Creating a Base Box
As with every provider, the VirtualBox provider has a custom box format that affects how base boxes are made.
Prior to reading this, you should read the general guide to creating base boxes. Actually, it would probably be most useful to keep this open in a separate tab as you may be referencing it frequently while creating a base box. That page contains important information about common software to install on the box.
Additionally, it is helpful to understand the basics of the box file format.
Advanced topic! This is a reasonably advanced topic that a beginning user of Vagrant doesn't need to understand. If you're just getting started with Vagrant, skip this and use an available box. If you're an experienced user of Vagrant and want to create your own custom boxes, this is for you.
In addition to the software that should be installed based on the general guide to creating base boxes, VirtualBox base boxes require some additional software.
VirtualBox Guest Additions
VirtualBox Guest Additions must be installed so that things such as shared folders can function. Installing guest additions also usually improves performance since the guest OS can make some optimizations by knowing it is running within VirtualBox.
Before installing the guest additions, you'll need the linux kernel headers and the basic developer tools. On Ubuntu, you can easily install these like so:
$ sudo apt-get install linux-headers-$(uname -r) build-essential
Next, make sure that the guest additions image is available by using the GUI and clicking on "Devices" followed by "Install Guest Additions". Then mount the CD-ROM to some location. On Ubuntu, this usually looks like this:
$ sudo mount /dev/cdrom /mnt/cdrom
Finally, run the shell script that matches your system to install the guest additions. For example, for Linux on x86, it is the following:
$ sudo sh /media/cdrom/VBoxLinuxAdditions.run
If you didn’t install a Desktop environment when you installed the operating system, as recommended to reduce size, the install of the VirtualBox additions should warn you about the lack of OpenGL or Window System Drivers, but you can safely ignore this.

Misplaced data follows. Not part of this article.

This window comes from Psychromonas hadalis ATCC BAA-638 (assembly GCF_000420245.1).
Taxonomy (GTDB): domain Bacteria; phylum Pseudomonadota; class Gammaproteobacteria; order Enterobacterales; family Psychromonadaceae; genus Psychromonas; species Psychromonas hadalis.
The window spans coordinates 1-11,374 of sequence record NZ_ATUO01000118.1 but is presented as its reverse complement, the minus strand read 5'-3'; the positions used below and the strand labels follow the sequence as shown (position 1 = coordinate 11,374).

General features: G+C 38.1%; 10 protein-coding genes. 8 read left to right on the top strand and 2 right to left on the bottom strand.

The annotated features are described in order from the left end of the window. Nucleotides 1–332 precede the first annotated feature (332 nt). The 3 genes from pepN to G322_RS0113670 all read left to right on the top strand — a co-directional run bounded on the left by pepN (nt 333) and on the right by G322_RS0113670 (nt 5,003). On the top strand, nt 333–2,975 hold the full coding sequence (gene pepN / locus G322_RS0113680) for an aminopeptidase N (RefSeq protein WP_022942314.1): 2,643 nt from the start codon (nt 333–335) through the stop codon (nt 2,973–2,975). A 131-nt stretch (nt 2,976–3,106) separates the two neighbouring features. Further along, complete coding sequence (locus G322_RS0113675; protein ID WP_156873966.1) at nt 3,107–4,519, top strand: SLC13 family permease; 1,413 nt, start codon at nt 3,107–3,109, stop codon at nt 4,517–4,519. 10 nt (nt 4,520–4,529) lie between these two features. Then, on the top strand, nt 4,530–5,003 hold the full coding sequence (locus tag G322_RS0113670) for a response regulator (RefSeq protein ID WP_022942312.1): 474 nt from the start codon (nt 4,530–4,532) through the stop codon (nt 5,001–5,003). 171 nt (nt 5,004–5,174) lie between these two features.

If the command succeeds, then the guest additions are now installed!
Packaging the Box
Vagrant includes a simple way to package VirtualBox base boxes. Once you've installed all the software you want to install, you can run this command:
$ vagrant package --base my-virtual-machine
Where "my-virtual-machine" is replaced by the name of the virtual machine in VirtualBox to package as a base box.
It will take a few minutes, but after it is complete, a file "package.box" should be in your working directory which is the new base box. At this point, you've successfully created a base box!
This section documents the actual raw contents of the box file. This isn't as useful when creating a base box but can be useful in debugging issues if necessary.
A VirtualBox base box is an archive of the resulting files of exporting a VirtualBox virtual machine. Here is an example of what is contained in such a box:
$ tree . |-- Vagrantfile |-- box-disk1.vmdk |-- box.ovf |-- metadata.json 0 directories, 4 files
In addition to the files from exporting a VirtualBox VM, there is the "metadata.json" file used by Vagrant itself.
Also, there is a "Vagrantfile." This contains some configuration to properly set the MAC address of the NAT network device, since VirtualBox requires this to be correct in order to function properly.
When bringing up a VirtualBox backed machine, Vagrant imports the first "ovf" file found in the box contents.